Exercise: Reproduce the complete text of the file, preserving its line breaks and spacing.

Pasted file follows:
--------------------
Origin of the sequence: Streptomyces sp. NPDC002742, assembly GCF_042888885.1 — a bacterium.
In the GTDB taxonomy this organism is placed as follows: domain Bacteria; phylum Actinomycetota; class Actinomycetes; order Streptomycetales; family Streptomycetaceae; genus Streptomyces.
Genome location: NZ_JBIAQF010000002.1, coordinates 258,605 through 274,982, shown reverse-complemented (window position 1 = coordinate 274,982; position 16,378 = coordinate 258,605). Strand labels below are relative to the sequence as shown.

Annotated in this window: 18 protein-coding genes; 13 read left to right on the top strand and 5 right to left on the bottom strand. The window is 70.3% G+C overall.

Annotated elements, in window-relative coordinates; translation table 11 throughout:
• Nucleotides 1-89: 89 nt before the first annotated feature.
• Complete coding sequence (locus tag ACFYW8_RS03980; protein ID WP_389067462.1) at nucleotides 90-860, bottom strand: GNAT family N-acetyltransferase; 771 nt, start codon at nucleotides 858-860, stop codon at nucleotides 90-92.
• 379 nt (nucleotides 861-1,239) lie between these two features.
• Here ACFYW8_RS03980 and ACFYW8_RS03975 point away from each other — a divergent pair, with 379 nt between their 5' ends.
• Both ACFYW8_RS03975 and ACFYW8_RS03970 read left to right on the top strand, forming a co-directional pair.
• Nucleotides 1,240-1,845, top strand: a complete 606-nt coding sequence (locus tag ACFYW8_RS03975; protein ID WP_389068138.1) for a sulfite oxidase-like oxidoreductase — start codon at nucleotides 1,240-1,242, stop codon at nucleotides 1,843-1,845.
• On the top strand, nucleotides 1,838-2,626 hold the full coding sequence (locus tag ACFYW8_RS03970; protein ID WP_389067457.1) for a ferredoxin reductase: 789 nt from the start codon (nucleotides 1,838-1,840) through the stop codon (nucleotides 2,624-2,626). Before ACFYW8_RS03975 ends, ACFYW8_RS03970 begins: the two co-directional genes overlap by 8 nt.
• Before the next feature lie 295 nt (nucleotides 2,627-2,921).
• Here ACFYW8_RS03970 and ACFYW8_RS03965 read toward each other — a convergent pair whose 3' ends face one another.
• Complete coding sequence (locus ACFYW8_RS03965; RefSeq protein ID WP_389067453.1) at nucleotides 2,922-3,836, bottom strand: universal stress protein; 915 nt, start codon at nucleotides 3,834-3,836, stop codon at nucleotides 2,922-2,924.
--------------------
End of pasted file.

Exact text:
Origin of the sequence: Streptomyces sp. NPDC002742, assembly GCF_042888885.1 — a bacterium.
In the GTDB taxonomy this organism is placed as follows: domain Bacteria; phylum Actinomycetota; class Actinomycetes; order Streptomycetales; family Streptomycetaceae; genus Streptomyces.
Genome location: NZ_JBIAQF010000002.1, coordinates 258,605 through 274,982, shown reverse-complemented (window position 1 = coordinate 274,982; position 16,378 = coordinate 258,605). Strand labels below are relative to the sequence as shown.

Annotated in this window: 18 protein-coding genes; 13 read left to right on the top strand and 5 right to left on the bottom strand. The window is 70.3% G+C overall.

Annotated elements, in window-relative coordinates; translation table 11 throughout:
• Nucleotides 1-89: 89 nt before the first annotated feature.
• Complete coding sequence (locus tag ACFYW8_RS03980; protein ID WP_389067462.1) at nucleotides 90-860, bottom strand: GNAT family N-acetyltransferase; 771 nt, start codon at nucleotides 858-860, stop codon at nucleotides 90-92.
• 379 nt (nucleotides 861-1,239) lie between these two features.
• Here ACFYW8_RS03980 and ACFYW8_RS03975 point away from each other — a divergent pair, with 379 nt between their 5' ends.
• Both ACFYW8_RS03975 and ACFYW8_RS03970 read left to right on the top strand, forming a co-directional pair.
• Nucleotides 1,240-1,845, top strand: a complete 606-nt coding sequence (locus tag ACFYW8_RS03975; protein ID WP_389068138.1) for a sulfite oxidase-like oxidoreductase — start codon at nucleotides 1,240-1,242, stop codon at nucleotides 1,843-1,845.
• On the top strand, nucleotides 1,838-2,626 hold the full coding sequence (locus tag ACFYW8_RS03970; protein ID WP_389067457.1) for a ferredoxin reductase: 789 nt from the start codon (nucleotides 1,838-1,840) through the stop codon (nucleotides 2,624-2,626). Before ACFYW8_RS03975 ends, ACFYW8_RS03970 begins: the two co-directional genes overlap by 8 nt.
• Before the next feature lie 295 nt (nucleotides 2,627-2,921).
• Here ACFYW8_RS03970 and ACFYW8_RS03965 read toward each other — a convergent pair whose 3' ends face one another.
• Complete coding sequence (locus ACFYW8_RS03965; RefSeq protein ID WP_389067453.1) at nucleotides 2,922-3,836, bottom strand: universal stress protein; 915 nt, start codon at nucleotides 3,834-3,836, stop codon at nucleotides 2,922-2,924.